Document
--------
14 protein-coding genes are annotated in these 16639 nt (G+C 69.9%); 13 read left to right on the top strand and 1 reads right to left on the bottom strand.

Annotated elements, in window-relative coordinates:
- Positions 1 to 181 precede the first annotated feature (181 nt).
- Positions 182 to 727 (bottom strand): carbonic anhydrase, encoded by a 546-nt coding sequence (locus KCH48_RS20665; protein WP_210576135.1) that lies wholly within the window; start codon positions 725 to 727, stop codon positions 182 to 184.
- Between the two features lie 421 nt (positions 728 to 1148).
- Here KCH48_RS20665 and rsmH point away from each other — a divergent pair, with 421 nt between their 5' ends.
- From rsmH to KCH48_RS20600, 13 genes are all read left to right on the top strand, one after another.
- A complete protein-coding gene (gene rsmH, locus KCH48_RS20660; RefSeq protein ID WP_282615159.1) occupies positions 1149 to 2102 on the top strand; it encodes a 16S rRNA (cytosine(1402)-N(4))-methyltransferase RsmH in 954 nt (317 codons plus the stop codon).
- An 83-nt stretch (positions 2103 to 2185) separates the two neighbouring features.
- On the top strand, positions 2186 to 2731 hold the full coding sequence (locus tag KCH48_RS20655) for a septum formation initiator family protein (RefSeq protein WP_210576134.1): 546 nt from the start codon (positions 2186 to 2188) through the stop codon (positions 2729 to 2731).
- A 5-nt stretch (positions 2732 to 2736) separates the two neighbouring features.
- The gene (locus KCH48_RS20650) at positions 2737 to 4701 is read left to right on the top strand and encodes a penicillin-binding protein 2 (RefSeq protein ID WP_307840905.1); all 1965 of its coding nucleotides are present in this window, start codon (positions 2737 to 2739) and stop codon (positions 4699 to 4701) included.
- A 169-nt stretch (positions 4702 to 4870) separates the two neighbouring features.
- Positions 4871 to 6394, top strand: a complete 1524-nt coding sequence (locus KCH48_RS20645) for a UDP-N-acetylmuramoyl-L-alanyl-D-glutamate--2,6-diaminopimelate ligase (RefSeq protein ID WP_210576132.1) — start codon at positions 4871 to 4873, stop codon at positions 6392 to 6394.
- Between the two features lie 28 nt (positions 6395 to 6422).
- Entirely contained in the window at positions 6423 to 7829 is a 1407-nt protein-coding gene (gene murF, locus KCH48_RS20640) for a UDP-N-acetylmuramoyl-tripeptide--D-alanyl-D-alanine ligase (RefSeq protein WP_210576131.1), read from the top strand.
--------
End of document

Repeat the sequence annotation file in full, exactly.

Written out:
14 protein-coding genes are annotated in these 16639 nt (G+C 69.9%); 13 read left to right on the top strand and 1 reads right to left on the bottom strand.

Annotated elements, in window-relative coordinates:
- Positions 1 to 181 precede the first annotated feature (181 nt).
- Positions 182 to 727 (bottom strand): carbonic anhydrase, encoded by a 546-nt coding sequence (locus KCH48_RS20665; protein WP_210576135.1) that lies wholly within the window; start codon positions 725 to 727, stop codon positions 182 to 184.
- Between the two features lie 421 nt (positions 728 to 1148).
- Here KCH48_RS20665 and rsmH point away from each other — a divergent pair, with 421 nt between their 5' ends.
- From rsmH to KCH48_RS20600, 13 genes are all read left to right on the top strand, one after another.
- A complete protein-coding gene (gene rsmH, locus KCH48_RS20660; RefSeq protein ID WP_282615159.1) occupies positions 1149 to 2102 on the top strand; it encodes a 16S rRNA (cytosine(1402)-N(4))-methyltransferase RsmH in 954 nt (317 codons plus the stop codon).
- An 83-nt stretch (positions 2103 to 2185) separates the two neighbouring features.
- On the top strand, positions 2186 to 2731 hold the full coding sequence (locus tag KCH48_RS20655) for a septum formation initiator family protein (RefSeq protein WP_210576134.1): 546 nt from the start codon (positions 2186 to 2188) through the stop codon (positions 2729 to 2731).
- A 5-nt stretch (positions 2732 to 2736) separates the two neighbouring features.
- The gene (locus KCH48_RS20650) at positions 2737 to 4701 is read left to right on the top strand and encodes a penicillin-binding protein 2 (RefSeq protein ID WP_307840905.1); all 1965 of its coding nucleotides are present in this window, start codon (positions 2737 to 2739) and stop codon (positions 4699 to 4701) included.
- A 169-nt stretch (positions 4702 to 4870) separates the two neighbouring features.
- Positions 4871 to 6394, top strand: a complete 1524-nt coding sequence (locus KCH48_RS20645) for a UDP-N-acetylmuramoyl-L-alanyl-D-glutamate--2,6-diaminopimelate ligase (RefSeq protein ID WP_210576132.1) — start codon at positions 4871 to 4873, stop codon at positions 6392 to 6394.
- Between the two features lie 28 nt (positions 6395 to 6422).
- Entirely contained in the window at positions 6423 to 7829 is a 1407-nt protein-coding gene (gene murF, locus KCH48_RS20640) for a UDP-N-acetylmuramoyl-tripeptide--D-alanyl-D-alanine ligase (RefSeq protein WP_210576131.1), read from the top strand.